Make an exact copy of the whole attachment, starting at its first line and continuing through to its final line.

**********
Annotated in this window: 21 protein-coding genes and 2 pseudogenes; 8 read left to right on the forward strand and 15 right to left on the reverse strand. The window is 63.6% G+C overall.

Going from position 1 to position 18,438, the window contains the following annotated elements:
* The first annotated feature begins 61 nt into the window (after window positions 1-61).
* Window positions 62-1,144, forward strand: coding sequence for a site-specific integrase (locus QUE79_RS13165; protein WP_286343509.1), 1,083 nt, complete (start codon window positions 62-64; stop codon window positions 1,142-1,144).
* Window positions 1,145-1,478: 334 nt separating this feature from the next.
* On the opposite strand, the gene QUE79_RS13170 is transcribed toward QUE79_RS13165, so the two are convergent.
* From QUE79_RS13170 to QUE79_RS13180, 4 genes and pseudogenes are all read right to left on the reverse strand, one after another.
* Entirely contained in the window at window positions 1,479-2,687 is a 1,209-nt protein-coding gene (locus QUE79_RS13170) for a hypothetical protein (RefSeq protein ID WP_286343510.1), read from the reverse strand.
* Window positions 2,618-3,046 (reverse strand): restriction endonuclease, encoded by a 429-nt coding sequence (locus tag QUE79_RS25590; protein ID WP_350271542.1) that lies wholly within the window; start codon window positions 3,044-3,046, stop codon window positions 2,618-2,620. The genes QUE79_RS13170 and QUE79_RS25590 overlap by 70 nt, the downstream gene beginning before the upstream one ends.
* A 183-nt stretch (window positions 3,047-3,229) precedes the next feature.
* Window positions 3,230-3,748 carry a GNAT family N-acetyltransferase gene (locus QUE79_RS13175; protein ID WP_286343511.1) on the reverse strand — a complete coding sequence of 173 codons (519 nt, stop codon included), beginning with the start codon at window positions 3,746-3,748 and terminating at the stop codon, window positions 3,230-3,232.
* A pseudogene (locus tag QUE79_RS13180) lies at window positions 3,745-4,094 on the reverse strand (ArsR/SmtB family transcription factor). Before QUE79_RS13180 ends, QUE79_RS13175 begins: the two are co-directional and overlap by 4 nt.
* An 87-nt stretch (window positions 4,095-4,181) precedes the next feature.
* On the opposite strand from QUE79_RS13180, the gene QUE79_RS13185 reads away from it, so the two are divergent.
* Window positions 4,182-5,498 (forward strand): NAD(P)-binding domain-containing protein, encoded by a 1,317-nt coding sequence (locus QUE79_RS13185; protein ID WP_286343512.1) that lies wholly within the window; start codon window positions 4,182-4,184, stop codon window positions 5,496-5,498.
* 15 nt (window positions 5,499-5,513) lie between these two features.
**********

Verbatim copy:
Annotated in this window: 21 protein-coding genes and 2 pseudogenes; 8 read left to right on the forward strand and 15 right to left on the reverse strand. The window is 63.6% G+C overall.

Going from position 1 to position 18,438, the window contains the following annotated elements:
* The first annotated feature begins 61 nt into the window (after window positions 1-61).
* Window positions 62-1,144, forward strand: coding sequence for a site-specific integrase (locus QUE79_RS13165; protein WP_286343509.1), 1,083 nt, complete (start codon window positions 62-64; stop codon window positions 1,142-1,144).
* Window positions 1,145-1,478: 334 nt separating this feature from the next.
* On the opposite strand, the gene QUE79_RS13170 is transcribed toward QUE79_RS13165, so the two are convergent.
* From QUE79_RS13170 to QUE79_RS13180, 4 genes and pseudogenes are all read right to left on the reverse strand, one after another.
* Entirely contained in the window at window positions 1,479-2,687 is a 1,209-nt protein-coding gene (locus QUE79_RS13170) for a hypothetical protein (RefSeq protein ID WP_286343510.1), read from the reverse strand.
* Window positions 2,618-3,046 (reverse strand): restriction endonuclease, encoded by a 429-nt coding sequence (locus tag QUE79_RS25590; protein ID WP_350271542.1) that lies wholly within the window; start codon window positions 3,044-3,046, stop codon window positions 2,618-2,620. The genes QUE79_RS13170 and QUE79_RS25590 overlap by 70 nt, the downstream gene beginning before the upstream one ends.
* A 183-nt stretch (window positions 3,047-3,229) precedes the next feature.
* Window positions 3,230-3,748 carry a GNAT family N-acetyltransferase gene (locus QUE79_RS13175; protein ID WP_286343511.1) on the reverse strand — a complete coding sequence of 173 codons (519 nt, stop codon included), beginning with the start codon at window positions 3,746-3,748 and terminating at the stop codon, window positions 3,230-3,232.
* A pseudogene (locus tag QUE79_RS13180) lies at window positions 3,745-4,094 on the reverse strand (ArsR/SmtB family transcription factor). Before QUE79_RS13180 ends, QUE79_RS13175 begins: the two are co-directional and overlap by 4 nt.
* An 87-nt stretch (window positions 4,095-4,181) precedes the next feature.
* On the opposite strand from QUE79_RS13180, the gene QUE79_RS13185 reads away from it, so the two are divergent.
* Window positions 4,182-5,498 (forward strand): NAD(P)-binding domain-containing protein, encoded by a 1,317-nt coding sequence (locus QUE79_RS13185; protein ID WP_286343512.1) that lies wholly within the window; start codon window positions 4,182-4,184, stop codon window positions 5,496-5,498.
* 15 nt (window positions 5,499-5,513) lie between these two features.